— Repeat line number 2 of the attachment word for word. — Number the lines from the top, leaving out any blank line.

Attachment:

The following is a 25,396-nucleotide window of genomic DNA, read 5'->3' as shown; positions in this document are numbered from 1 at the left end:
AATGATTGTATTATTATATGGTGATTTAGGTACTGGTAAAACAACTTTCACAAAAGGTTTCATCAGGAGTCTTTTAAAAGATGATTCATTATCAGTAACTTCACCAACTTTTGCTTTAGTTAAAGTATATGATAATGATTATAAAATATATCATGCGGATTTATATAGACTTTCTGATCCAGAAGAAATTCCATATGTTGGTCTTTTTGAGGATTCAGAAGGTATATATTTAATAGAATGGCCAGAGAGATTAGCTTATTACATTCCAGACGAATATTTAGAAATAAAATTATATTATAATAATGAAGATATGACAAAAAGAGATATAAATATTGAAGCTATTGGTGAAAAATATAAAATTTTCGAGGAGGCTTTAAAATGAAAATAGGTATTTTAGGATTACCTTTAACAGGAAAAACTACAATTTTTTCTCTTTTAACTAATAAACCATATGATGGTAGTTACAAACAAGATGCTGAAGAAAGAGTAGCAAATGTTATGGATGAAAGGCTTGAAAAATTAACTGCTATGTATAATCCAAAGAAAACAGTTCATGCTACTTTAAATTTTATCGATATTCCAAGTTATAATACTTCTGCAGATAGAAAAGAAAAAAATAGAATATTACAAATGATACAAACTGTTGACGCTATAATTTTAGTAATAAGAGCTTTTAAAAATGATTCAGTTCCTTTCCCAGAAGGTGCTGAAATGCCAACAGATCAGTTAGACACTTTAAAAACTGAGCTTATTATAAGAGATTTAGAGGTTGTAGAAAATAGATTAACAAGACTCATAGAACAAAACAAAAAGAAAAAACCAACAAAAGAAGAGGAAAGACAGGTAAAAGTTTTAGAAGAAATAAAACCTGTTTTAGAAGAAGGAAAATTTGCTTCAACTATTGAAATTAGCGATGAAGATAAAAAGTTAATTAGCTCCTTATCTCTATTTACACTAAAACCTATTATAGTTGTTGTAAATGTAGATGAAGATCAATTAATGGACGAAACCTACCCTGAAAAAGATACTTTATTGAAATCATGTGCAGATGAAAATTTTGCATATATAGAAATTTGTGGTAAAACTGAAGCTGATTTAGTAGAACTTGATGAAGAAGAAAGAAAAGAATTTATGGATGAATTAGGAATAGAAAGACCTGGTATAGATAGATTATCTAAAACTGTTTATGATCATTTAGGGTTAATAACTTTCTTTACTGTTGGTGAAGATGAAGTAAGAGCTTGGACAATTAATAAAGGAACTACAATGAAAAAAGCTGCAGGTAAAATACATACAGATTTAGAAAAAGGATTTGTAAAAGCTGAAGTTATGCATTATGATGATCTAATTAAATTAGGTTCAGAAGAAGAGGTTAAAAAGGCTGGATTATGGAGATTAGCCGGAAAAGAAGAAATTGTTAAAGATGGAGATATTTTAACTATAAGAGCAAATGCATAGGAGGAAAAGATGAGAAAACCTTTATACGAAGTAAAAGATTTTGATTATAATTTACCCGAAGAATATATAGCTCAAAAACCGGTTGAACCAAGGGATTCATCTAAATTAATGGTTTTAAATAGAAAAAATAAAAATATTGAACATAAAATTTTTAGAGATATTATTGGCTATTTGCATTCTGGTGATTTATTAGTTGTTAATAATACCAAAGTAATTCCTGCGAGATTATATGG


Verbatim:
AATGATTGTATTATTATATGGTGATTTAGGTACTGGTAAAACAACTTTCACAAAAGGTTTCATCAGGAGTCTTTTAAAAGATGATTCATTATCAGTAACTTCACCAACTTTTGCTTTAGTTAAAGTATATGATAATGATTATAAAATATATCATGCGGATTTATATAGACTTTCTGATCCAGAAGAAATTCCATATGTTGGTCTTTTTGAGGATTCAGAAGGTATATATTTAATAGAATGGCCAGAGAGATTAGCTTATTACATTCCAGACGAATATTTAGAAATAAAATTATATTATAATAATGAAGATATGACAAAAAGAGATATAAATATTGAAGCTATTGGTGAAAAATATAAAATTTTCGAGGAGGCTTTAAAATGAAAATAGGTATTTTAGGATTACCTTTAACAGGAAAAACTACAATTTTTTCTCTTTTAACTAATAAACCATATGATGGTAGTTACAAACAAGATGCTGAAGAAAGAGTAGCAAATGTTATGGATGAAAGGCTTGAAAAATTAACTGCTATGTATAATCCAAAGAAAACAGTTCATGCTACTTTAAATTTTATCGATATTCCAAGTTATAATACTTCTGCAGATAGAAAAGAAAAAAATAGAATATTACAAATGATACAAACTGTTGACGCTATAATTTTAGTAATAAGAGCTTTTAAAAATGATTCAGTTCCTTTCCCAGAAGGTGCTGAAATGCCAACAGATCAGTTAGACACTTTAAAAACTGAGCTTATTATAAGAGATTTAGAGGTTGTAGAAAATAGATTAACAAGACTCATAGAACAAAACAAAAAGAAAAAACCAACAAAAGAAGAGGAAAGACAGGTAAAAGTTTTAGAAGAAATAAAACCTGTTTTAGAAGAAGGAAAATTTGCTTCAACTATTGAAATTAGCGATGAAGATAAAAAGTTAATTAGCTCCTTATCTCTATTTACACTAAAACCTATTATAGTTGTTGTAAATGTAGATGAAGATCAATTAATGGACGAAACCTACCCTGAAAAAGATACTTTATTGAAATCATGTGCAGATGAAAATTTTGCATATATAGAAATTTGTGGTAAAACTGAAGCTGATTTAGTAGAACTTGATGAAGAAGAAAGAAAAGAATTTATGGATGAATTAGGAATAGAAAGACCTGGTATAGATAGATTATCTAAAACTGTTTATGATCATTTAGGGTTAATAACTTTCTTTACTGTTGGTGAAGATGAAGTAAGAGCTTGGACAATTAATAAAGGAACTACAATGAAAAAAGCTGCAGGTAAAATACATACAGATTTAGAAAAAGGATTTGTAAAAGCTGAAGTTATGCATTATGATGATCTAATTAAATTAGGTTCAGAAGAAGAGGTTAAAAAGGCTGGATTATGGAGATTAGCCGGAAAAGAAGAAATTGTTAAAGATGGAGATATTTTAACTATAAGAGCAAATGCATAGGAGGAAAAGATGAGAAAACCTTTATACGAAGTAAAAGATTTTGATTATAATTTACCCGAAGAATATATAGCTCAAAAACCGGTTGAACCAAGGGATTCATCTAAATTAATGGTTTTAAATAGAAAAAATAAAAATATTGAACATAAAATTTTTAGAGATATTATTGGCTATTTGCATTCTGGTGATTTATTAGTTGTTAATAATACCAAAGTAATTCCTGCGAGATTATATGG